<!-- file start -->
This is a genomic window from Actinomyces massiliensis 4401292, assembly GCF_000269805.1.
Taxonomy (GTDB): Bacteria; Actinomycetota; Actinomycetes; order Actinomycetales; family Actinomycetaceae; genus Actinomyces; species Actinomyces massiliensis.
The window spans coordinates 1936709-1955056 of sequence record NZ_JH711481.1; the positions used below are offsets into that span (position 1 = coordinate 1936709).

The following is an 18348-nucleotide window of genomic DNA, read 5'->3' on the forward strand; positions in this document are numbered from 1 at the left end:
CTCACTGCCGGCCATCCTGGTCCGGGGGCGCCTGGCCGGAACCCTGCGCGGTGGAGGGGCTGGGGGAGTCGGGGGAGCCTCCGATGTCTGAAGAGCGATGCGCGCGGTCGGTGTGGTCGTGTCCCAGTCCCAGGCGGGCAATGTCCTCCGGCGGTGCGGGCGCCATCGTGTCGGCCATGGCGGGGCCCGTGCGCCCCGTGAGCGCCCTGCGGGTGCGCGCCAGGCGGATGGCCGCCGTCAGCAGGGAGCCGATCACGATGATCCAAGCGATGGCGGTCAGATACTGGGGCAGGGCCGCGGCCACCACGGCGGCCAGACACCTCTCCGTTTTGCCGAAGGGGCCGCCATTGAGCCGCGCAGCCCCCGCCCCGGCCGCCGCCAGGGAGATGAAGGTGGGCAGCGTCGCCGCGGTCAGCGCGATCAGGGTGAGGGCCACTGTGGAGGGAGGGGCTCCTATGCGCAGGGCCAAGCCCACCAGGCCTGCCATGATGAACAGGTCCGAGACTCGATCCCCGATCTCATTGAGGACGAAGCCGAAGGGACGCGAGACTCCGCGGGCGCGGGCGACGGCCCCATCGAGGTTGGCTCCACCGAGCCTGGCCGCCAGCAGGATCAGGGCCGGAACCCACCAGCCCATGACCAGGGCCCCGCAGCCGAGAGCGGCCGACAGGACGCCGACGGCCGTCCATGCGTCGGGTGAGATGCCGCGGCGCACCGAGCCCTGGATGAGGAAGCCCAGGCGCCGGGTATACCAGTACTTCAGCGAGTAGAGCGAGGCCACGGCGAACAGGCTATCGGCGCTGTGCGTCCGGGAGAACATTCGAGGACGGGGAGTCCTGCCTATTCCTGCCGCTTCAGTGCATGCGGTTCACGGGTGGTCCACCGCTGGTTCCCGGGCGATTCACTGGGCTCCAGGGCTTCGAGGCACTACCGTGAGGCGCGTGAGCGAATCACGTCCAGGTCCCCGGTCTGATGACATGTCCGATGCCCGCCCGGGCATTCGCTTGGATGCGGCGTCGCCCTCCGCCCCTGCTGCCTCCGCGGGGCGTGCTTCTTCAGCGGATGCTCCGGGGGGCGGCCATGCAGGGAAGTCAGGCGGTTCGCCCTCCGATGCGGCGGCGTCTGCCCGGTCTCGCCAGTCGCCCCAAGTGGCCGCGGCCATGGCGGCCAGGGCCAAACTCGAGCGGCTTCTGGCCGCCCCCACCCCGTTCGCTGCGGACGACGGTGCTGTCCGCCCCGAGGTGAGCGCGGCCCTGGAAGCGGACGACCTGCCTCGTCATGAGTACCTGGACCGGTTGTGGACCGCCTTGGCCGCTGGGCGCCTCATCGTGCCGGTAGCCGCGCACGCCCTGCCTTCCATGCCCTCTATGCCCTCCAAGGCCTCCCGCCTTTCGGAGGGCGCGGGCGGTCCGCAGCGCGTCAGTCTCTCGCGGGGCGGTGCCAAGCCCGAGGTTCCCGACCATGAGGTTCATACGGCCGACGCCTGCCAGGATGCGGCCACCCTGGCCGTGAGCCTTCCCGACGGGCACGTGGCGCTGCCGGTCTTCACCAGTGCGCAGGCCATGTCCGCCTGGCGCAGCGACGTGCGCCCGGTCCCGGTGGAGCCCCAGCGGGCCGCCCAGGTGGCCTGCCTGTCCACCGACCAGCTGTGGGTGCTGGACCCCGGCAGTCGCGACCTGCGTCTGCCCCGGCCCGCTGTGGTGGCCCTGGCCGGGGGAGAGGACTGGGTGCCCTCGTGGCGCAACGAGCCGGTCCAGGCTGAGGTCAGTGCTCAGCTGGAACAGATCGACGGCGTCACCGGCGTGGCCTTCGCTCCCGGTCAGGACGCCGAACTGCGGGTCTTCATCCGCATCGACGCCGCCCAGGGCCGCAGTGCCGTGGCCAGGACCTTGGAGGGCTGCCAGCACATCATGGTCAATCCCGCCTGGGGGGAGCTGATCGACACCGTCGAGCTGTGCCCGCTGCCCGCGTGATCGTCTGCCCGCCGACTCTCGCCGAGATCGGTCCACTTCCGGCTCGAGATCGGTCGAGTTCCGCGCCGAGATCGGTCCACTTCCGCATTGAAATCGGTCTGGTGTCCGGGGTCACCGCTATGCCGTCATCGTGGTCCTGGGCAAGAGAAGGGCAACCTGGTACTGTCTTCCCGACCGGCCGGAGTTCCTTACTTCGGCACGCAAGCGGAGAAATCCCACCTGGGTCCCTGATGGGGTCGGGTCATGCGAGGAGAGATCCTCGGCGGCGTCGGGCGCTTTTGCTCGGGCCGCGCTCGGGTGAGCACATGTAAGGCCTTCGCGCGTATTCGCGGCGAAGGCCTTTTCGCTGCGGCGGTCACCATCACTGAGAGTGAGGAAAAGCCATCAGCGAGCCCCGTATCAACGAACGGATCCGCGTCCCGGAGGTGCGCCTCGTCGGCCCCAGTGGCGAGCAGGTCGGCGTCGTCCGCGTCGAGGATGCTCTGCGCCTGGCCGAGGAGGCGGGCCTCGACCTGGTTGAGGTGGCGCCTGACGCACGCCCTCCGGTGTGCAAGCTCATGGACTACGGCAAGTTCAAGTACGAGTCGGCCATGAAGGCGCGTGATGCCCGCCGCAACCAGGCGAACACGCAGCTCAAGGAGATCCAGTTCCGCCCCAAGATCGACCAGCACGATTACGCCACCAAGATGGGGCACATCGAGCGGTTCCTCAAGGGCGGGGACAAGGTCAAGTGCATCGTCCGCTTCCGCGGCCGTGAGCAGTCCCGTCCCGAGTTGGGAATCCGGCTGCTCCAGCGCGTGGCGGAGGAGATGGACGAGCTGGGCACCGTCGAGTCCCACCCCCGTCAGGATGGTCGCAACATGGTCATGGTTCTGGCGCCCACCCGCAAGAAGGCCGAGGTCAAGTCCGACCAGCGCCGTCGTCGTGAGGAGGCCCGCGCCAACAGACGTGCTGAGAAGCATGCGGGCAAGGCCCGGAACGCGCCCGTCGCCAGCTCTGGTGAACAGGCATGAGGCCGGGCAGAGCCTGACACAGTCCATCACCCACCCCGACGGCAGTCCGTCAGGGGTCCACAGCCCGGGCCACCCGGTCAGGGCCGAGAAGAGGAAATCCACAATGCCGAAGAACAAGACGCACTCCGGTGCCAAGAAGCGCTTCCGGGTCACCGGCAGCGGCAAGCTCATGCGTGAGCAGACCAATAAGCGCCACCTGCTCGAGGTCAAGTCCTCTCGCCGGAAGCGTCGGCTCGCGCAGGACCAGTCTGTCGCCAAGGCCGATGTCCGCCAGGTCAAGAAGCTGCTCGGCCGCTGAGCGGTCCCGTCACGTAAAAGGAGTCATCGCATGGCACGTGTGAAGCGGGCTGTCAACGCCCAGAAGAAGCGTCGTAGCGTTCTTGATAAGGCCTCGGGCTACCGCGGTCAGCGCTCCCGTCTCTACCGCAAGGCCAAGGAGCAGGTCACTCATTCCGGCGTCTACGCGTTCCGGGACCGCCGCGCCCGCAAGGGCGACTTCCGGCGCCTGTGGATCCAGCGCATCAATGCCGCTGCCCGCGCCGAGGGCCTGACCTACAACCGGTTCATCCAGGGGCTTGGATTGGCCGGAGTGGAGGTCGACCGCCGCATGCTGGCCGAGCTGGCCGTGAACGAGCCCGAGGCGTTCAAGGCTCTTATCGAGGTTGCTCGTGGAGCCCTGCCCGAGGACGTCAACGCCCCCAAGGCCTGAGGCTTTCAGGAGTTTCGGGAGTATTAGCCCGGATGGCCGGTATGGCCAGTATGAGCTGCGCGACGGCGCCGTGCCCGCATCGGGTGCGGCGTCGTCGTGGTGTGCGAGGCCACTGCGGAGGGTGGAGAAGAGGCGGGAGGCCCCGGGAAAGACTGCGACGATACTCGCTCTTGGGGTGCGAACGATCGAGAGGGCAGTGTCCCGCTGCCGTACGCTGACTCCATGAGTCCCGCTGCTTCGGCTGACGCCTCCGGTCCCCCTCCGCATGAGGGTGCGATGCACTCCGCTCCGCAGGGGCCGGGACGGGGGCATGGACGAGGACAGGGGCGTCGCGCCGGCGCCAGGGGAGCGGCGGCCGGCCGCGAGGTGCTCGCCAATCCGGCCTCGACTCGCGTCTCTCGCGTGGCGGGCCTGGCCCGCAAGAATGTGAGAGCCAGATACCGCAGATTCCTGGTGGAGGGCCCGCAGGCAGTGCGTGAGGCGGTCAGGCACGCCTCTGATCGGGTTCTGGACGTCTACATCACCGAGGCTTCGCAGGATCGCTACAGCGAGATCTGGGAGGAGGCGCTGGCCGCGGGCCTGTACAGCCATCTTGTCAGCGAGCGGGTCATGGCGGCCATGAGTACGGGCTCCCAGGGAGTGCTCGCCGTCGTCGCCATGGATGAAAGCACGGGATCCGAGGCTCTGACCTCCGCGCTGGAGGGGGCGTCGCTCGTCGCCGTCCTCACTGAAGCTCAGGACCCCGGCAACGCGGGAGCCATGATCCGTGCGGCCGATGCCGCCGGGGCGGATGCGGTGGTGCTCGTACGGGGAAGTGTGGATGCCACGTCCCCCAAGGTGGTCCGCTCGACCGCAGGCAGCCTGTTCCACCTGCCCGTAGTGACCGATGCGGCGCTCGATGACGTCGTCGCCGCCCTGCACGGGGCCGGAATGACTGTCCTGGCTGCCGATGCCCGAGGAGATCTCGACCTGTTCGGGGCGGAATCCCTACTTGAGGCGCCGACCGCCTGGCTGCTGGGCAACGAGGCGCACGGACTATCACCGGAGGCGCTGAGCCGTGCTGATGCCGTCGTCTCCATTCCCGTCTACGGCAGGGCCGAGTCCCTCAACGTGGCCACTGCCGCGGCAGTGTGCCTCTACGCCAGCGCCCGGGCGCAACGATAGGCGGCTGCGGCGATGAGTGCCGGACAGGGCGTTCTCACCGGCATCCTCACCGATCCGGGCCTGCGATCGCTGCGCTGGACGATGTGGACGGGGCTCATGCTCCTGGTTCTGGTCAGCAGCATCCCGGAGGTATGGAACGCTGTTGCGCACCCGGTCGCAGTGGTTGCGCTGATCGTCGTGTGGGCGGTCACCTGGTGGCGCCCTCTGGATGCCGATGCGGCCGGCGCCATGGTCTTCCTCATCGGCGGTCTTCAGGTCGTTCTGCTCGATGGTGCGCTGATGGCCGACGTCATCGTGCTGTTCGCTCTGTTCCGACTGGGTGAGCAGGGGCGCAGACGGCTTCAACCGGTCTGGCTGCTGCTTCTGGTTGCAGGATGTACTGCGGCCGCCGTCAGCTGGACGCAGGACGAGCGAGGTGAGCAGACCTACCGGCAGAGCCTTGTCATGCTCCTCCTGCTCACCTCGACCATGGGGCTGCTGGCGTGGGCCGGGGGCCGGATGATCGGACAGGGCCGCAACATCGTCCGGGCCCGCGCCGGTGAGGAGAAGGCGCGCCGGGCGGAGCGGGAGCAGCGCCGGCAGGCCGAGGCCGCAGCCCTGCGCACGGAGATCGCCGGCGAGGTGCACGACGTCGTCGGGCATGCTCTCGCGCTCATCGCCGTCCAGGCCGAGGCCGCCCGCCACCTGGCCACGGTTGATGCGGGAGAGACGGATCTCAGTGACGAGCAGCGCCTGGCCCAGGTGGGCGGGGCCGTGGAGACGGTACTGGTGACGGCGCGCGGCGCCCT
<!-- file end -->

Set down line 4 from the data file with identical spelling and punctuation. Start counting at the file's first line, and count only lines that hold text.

The following is an 18348-nucleotide window of genomic DNA, read 5'->3' on the forward strand; positions in this document are numbered from 1 at the left end: